Well, we need to remember in how many ways we can create any number from previous numbers. To do this, we’ll use int[][] instead of boolean[][] and increment the value each time we can find a new way to create a number

So the new table will look like this

X 0 15 20 35 40
0 1 1 1 1 1
15 0 1 1 1 1
20 0 0 1 1 1
35 0 0 1 2 2

We can see from this table that 35 can be created from either 35 (leading to 35-35 = 0 and end of algorithm)  or from 20 (leading to 35-20 = 15).

We’ll need to branch on every such occasion, so it’s easiest to use recursion. It may look something like this:


There are two things I believe are worth noticing:

1. It’s relatively easy to apply the same optimizations as in the original post – directly if we have unique sums or more indirectly by creating lists of starting positions if we have multiple subsets giving the same sum.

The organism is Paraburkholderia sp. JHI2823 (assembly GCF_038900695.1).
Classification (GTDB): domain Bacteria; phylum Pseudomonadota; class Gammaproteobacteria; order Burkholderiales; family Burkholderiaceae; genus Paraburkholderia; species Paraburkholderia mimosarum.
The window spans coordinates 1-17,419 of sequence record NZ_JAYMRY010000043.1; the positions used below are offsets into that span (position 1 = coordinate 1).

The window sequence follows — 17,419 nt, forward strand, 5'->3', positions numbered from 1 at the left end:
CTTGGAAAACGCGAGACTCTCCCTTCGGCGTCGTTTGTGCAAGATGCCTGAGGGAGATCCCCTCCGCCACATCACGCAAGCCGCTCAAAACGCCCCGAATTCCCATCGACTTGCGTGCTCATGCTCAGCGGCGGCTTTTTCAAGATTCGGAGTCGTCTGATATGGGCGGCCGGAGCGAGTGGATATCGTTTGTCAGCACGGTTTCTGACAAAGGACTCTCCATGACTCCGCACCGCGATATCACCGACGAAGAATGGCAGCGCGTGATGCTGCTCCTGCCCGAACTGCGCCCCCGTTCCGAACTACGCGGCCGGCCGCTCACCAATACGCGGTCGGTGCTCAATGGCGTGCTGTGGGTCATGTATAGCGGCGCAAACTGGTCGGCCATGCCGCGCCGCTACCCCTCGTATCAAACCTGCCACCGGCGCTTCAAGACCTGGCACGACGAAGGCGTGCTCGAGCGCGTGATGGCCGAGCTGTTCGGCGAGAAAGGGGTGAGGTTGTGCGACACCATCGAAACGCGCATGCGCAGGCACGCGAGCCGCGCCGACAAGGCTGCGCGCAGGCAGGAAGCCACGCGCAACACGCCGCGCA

2.It’s also relatively easy to count all possible subsets without enumerating them (just one line change, instead of table[i][j]++ do table[i][j] += table[i – numbers[j – 1]][j – 1];, table[sum].length – 1] will hold result after algorithm is done)

There is a lot of fun in modifying this to achieve results like ‘subset using least numbers’ or ‘subset minimizing the use of even numbers’, etc. most of which require just small changes. I encourage you to to play with it as a fun exercise.

Recently I’ve encoundered a problem that required me to examine all possible partitions of a given set. Set partition is a collection of disjoint subsets whose union is the whole set. For example a set of {1,2,3} (being a partition by itself) can be devided in the following ways:

  • {1,2,3}
  • {1,2}, {3}
  • {1,3}, {2}
  • {1}, {2,3}
  • {1}, {2}, {3}